Experience having shewn that the provisions of the preceding Section have, been eluded by the artful and fraudulent practice of some owners of mines, who cause their mines to be worked during some days in each (interval of) four months, keeping them in this manner many years in their possession; I ordain that whosoever shall fail to work his mine in tho manner prescribed by the said Section, during eight months in the year, counting from the day of his coming into possession, even though the said eight months should be interspersed with some days or weeks of labour, shall by such labour forfeit the mine; and it shall be adjudged to the first person who denounces the same, and satisfactorily proves this second species of desertion; unloss for this, or the one mentioned in the preceding Section, there be just cause assigned, such as pestilence, famine, or war, in that same mining place, or within twenty leagues thereof.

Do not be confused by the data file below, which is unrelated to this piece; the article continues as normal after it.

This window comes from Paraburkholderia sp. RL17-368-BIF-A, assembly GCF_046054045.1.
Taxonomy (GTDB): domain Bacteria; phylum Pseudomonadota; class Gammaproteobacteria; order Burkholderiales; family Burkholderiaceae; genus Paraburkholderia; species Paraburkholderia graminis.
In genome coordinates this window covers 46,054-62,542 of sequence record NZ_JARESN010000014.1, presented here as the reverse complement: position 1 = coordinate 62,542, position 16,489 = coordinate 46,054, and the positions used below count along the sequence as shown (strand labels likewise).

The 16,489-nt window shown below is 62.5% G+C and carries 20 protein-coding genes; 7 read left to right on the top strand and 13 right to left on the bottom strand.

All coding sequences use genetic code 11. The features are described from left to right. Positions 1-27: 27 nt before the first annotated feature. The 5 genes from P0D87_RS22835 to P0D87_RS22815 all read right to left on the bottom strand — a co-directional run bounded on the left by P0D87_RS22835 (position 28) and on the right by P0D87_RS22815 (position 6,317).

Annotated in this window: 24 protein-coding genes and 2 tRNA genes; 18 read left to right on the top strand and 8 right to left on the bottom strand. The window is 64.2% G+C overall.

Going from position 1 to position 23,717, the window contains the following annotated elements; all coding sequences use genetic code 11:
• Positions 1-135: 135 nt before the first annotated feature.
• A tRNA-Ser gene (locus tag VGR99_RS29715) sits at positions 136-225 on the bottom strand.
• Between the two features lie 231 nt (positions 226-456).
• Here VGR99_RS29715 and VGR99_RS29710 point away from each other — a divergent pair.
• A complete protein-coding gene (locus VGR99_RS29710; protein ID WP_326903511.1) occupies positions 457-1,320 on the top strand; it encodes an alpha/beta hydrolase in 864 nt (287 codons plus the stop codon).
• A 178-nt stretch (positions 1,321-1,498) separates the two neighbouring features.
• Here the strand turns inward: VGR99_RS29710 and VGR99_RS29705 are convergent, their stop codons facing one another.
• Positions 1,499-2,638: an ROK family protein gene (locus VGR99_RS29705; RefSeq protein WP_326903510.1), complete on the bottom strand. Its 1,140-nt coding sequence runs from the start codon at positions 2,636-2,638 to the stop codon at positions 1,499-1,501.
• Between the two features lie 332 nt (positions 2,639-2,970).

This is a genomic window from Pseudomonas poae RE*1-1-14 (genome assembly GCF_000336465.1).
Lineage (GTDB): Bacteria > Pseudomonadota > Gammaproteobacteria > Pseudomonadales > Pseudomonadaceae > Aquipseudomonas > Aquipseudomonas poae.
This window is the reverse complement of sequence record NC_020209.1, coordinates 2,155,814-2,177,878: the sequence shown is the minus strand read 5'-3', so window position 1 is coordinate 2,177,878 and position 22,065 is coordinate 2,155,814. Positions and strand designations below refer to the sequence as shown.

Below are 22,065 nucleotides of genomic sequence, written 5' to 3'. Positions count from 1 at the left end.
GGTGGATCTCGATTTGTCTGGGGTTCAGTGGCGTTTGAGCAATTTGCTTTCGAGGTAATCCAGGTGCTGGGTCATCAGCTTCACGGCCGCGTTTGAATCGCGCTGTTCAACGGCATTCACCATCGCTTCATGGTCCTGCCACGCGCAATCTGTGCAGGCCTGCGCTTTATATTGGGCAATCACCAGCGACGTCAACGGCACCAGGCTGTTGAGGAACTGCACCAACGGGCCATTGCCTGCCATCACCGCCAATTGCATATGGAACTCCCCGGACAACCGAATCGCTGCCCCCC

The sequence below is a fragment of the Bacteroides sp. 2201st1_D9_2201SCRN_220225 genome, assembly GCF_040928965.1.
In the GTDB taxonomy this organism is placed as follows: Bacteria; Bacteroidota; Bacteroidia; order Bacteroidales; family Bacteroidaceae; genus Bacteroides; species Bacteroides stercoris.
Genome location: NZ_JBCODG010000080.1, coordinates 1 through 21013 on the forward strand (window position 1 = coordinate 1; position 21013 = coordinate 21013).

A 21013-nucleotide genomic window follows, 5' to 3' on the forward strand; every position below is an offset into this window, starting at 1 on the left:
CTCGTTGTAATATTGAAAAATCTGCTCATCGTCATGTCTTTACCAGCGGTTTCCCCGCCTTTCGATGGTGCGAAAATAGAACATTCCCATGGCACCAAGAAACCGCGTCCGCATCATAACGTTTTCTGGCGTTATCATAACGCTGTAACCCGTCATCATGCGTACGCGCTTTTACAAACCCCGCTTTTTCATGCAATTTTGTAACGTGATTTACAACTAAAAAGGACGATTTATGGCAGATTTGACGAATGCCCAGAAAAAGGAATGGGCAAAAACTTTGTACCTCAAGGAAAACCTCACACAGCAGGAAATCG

Considering that many Mine-owners, who have formerly worked their mines with ardour and diligence, expending large sums in shafts, adits, and other undertakings, may often be obliged to suspend their operations, while soliciting supplies, or from want of workmen, or necessary provisions, and other just and sufficient causes, which, combined with their former merit, render them worthy of equitable consideration; I declare that any such Mine-owner, keeping his mine in disuse in the manner and for the time above mentioned, shall not forfeit it at once in the manner described above, but his mine shall nevertheless be liable to denouncement before the respective new Tribunals of Miners, in order that both parties having been heard, and alleged merits and causes considered and proved, justice may be done between the paxties.